Airbus has revealed that it is developing a hydrogen-powered fuel cell engine. The propulsion system is being considered as one of the potential solutions to equip its zero-emission aircraft that will enter service by 2035.
Airbus will start ground and flight testing this fuel cell engine architecture onboard its ZEROe demonstrator aircraft towards the middle of the decade. The A380 MSN001 flight test aircraft for new hydrogen technologies is currently being modified to carry liquid hydrogen tanks and their associated distribution systems. The aircraft will see major modifications in 2025 and the first flight is expected in 2026.
“Fuel cells are a potential solution to help us achieve our zero-emission ambition and we are focused on developing and testing this technology to understand if it is feasible and viable for a 2035 entry-into-service of a zero-emission aircraft,” said Glenn Llewellyn, VP Zero-Emission Aircraft, Airbus. “At scale, and if the technology targets were achieved, fuel cell engines may be able to power a one hundred passenger aircraft with a range of approximately 1,000 nautical miles. By continuing to invest in this technology we are giving ourselves additional options that will inform our decisions on the architecture of our future ZEROe aircraft, the development of which we intend to launch in the 2027-2028 timeframe.”
Airbus identified hydrogen as one of the most promising alternatives to power a zero-emission aircraft, because it emits no carbon dioxide when generated from renewable energy, with water being its most significant by-products.
There are two ways hydrogen can be used as a power source for aircraft propulsion. First via hydrogen combustion in a gas turbine, second, by using fuel cells to convert hydrogen into electricity in order to power a propeller engine. A hydrogen gas turbine can also be coupled with fuel cells instead of batteries in a hybrid-electric architecture.
Hydrogen fuel cells, especially when stacked together, increase their power output allowing scalability. In addition, an engine powered by hydrogen fuel cells produces zero NOx emissions or contrails thereby offering additional decarbonisation benefits.
Airbus has been exploring the possibilities of fuel cell propulsion systems for aviation for some time. In October 2020, Airbus created Aerostack, a joint venture with ElringKlinger, a company with over 20 years of experience as both a fuel cell systems and component supplier. In December 2020, Airbus presented its pod-concept which included six removable fuel cell propeller propulsion systems.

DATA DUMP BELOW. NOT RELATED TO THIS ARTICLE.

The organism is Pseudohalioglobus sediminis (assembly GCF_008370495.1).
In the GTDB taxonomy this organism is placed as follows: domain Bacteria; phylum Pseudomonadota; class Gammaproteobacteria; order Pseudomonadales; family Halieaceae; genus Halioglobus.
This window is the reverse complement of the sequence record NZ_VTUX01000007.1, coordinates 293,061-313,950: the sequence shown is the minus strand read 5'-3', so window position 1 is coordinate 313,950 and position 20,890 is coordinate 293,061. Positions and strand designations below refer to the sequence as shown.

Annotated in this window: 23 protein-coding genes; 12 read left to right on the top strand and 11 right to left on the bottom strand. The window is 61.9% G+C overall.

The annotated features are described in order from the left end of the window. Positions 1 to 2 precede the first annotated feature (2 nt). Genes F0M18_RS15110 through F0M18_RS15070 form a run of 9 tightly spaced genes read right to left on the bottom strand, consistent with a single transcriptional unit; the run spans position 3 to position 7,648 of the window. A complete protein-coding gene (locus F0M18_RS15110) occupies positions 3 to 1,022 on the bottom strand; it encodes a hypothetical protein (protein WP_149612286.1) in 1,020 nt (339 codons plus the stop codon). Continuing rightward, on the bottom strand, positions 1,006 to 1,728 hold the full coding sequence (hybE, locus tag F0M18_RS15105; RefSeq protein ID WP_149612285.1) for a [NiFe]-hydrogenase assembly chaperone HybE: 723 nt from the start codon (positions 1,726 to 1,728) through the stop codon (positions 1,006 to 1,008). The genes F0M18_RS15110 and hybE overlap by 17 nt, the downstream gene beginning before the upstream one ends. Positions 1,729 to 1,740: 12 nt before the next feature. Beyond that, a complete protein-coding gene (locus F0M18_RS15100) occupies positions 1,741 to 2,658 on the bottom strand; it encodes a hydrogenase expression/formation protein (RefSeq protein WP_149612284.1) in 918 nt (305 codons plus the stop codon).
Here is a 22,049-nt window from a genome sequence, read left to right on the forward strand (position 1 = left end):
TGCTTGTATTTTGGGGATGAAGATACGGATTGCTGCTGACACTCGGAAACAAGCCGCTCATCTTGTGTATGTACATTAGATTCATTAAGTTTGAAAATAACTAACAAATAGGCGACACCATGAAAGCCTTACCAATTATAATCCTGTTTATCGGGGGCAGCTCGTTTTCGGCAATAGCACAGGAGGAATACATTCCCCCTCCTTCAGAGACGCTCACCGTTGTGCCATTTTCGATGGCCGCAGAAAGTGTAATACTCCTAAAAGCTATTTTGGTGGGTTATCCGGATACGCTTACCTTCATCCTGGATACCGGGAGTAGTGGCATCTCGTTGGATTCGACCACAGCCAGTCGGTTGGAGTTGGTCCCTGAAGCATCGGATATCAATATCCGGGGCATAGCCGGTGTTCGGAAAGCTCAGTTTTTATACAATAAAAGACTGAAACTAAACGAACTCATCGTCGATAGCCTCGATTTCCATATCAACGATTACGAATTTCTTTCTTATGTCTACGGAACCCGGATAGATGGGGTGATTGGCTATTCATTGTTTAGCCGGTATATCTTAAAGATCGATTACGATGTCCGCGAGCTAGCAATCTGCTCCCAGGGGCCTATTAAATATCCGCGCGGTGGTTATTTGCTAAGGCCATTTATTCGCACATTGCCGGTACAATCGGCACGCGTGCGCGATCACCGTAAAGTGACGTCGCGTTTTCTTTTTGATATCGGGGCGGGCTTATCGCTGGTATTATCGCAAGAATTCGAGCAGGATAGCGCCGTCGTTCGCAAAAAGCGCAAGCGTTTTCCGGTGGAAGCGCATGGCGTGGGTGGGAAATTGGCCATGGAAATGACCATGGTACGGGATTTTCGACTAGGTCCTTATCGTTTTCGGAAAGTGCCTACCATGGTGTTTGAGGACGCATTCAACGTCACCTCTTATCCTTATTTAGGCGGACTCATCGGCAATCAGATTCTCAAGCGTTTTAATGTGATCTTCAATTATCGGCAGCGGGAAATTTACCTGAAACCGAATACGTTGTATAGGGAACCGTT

Airbus and ArianeGroup to pioneer liquid hydrogen technology
Airbus and ArianeGroup, a joint venture equally owned by Airbus and Safran, and a world leader in space propulsion technologies, will work together to build the first liquid hydrogen refuelling facility for ZEROe aircraft at Toulouse, Blagnac airport. The station will be operational in 2025.
ArianeGroup will design, produce and support the operations of the liquid hydrogen fuelling system necessary for Airbus’ ZEROe demonstrator as it embarks on its ground and flight test campaign – due to start in the middle of this decade.
Airbus teams up to advance green hydrogen availability at airports
Airbus has signed a partnership agreement with HyPort, a joint venture between ENGIE Solutions and the Regional Agency for Energy and Climate in Occitanie (AREC), a leader in the development of green hydrogen in France, to support the development of one of the world’s first low carbon hydrogen production and distribution stations at an airport.
Construction of the hydrogen station at Toulouse-Blagnac airport was completed earlier this year and the production, storage and distribution systems are currently undergoing final testing. The station which is slated to enter-into service in early 2023 will have a capacity to produce around 400 kg of hydrogen per day, providing the possibility to power some 50 ground transportation vehicles.
Airbus is working with HyPort to put in place a deployment plan for the expansion of these hydrogen fuelled ground operations, adapting production and distribution means, as well as infrastructure capacity, to cope with the expected increase in hydrogen demand in the coming years. The partnership will also enable a blueprint to be prepared outlining requirements and providing guidance on safety of operations, regulatory compliance, social acceptance as well as the financial investment necessary for the widespread use of hydrogen at airports.
I am in Toulouse for the Airbus Summit and will write in detail about some of the topics later. Meanwhile you can follow short videos on YouTube and Instagram.